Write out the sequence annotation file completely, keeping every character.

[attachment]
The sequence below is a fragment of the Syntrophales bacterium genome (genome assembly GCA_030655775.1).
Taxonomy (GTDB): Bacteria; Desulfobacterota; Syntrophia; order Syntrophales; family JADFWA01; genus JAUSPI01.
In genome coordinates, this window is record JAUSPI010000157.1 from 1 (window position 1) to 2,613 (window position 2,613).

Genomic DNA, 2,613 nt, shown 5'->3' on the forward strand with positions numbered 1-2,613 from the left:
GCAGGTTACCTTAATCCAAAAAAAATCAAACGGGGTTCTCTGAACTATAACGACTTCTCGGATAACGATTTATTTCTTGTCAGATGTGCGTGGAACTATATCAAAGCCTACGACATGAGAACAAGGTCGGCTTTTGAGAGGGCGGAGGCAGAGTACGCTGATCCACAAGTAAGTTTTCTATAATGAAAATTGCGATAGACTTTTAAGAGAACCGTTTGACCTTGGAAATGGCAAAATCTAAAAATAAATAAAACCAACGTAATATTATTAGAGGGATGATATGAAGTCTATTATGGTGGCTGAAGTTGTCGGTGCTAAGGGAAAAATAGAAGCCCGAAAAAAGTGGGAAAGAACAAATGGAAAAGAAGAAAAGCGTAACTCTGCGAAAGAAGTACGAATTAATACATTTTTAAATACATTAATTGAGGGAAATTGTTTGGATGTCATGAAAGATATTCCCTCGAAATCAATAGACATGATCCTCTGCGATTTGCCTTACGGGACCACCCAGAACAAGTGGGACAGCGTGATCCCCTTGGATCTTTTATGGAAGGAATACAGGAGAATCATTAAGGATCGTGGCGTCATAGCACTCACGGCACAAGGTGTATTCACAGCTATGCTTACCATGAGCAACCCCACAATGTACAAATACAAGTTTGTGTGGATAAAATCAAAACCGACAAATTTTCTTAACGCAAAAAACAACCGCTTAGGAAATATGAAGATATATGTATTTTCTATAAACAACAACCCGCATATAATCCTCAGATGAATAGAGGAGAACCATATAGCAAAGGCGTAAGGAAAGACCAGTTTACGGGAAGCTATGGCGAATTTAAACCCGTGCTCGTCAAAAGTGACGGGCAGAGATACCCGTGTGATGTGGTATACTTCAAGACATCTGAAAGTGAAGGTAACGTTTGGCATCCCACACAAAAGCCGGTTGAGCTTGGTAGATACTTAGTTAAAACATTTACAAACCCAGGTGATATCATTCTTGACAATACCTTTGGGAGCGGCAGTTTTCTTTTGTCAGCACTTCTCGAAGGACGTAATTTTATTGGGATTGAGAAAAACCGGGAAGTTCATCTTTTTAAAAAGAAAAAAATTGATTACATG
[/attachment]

The sequence below is a fragment of the Syntrophales bacterium genome (genome assembly GCA_030655775.1).
Taxonomy (GTDB): Bacteria; Desulfobacterota; Syntrophia; order Syntrophales; family JADFWA01; genus JAUSPI01.
In genome coordinates, this window is record JAUSPI010000157.1 from 1 (window position 1) to 2,613 (window position 2,613).

Genomic DNA, 2,613 nt, shown 5'->3' on the forward strand with positions numbered 1-2,613 from the left:
GCAGGTTACCTTAATCCAAAAAAAATCAAACGGGGTTCTCTGAACTATAACGACTTCTCGGATAACGATTTATTTCTTGTCAGATGTGCGTGGAACTATATCAAAGCCTACGACATGAGAACAAGGTCGGCTTTTGAGAGGGCGGAGGCAGAGTACGCTGATCCACAAGTAAGTTTTCTATAATGAAAATTGCGATAGACTTTTAAGAGAACCGTTTGACCTTGGAAATGGCAAAATCTAAAAATAAATAAAACCAACGTAATATTATTAGAGGGATGATATGAAGTCTATTATGGTGGCTGAAGTTGTCGGTGCTAAGGGAAAAATAGAAGCCCGAAAAAAGTGGGAAAGAACAAATGGAAAAGAAGAAAAGCGTAACTCTGCGAAAGAAGTACGAATTAATACATTTTTAAATACATTAATTGAGGGAAATTGTTTGGATGTCATGAAAGATATTCCCTCGAAATCAATAGACATGATCCTCTGCGATTTGCCTTACGGGACCACCCAGAACAAGTGGGACAGCGTGATCCCCTTGGATCTTTTATGGAAGGAATACAGGAGAATCATTAAGGATCGTGGCGTCATAGCACTCACGGCACAAGGTGTATTCACAGCTATGCTTACCATGAGCAACCCCACAATGTACAAATACAAGTTTGTGTGGATAAAATCAAAACCGACAAATTTTCTTAACGCAAAAAACAACCGCTTAGGAAATATGAAGATATATGTATTTTCTATAAACAACAACCCGCATATAATCCTCAGATGAATAGAGGAGAACCATATAGCAAAGGCGTAAGGAAAGACCAGTTTACGGGAAGCTATGGCGAATTTAAACCCGTGCTCGTCAAAAGTGACGGGCAGAGATACCCGTGTGATGTGGTATACTTCAAGACATCTGAAAGTGAAGGTAACGTTTGGCATCCCACACAAAAGCCGGTTGAGCTTGGTAGATACTTAGTTAAAACATTTACAAACCCAGGTGATATCATTCTTGACAATACCTTTGGGAGCGGCAGTTTTCTTTTGTCAGCACTTCTCGAAGGACGTAATTTTATTGGGATTGAGAAAAACCGGGAAGTTCATCTTTTTAAAAAGAAAAAAATTGATTACATG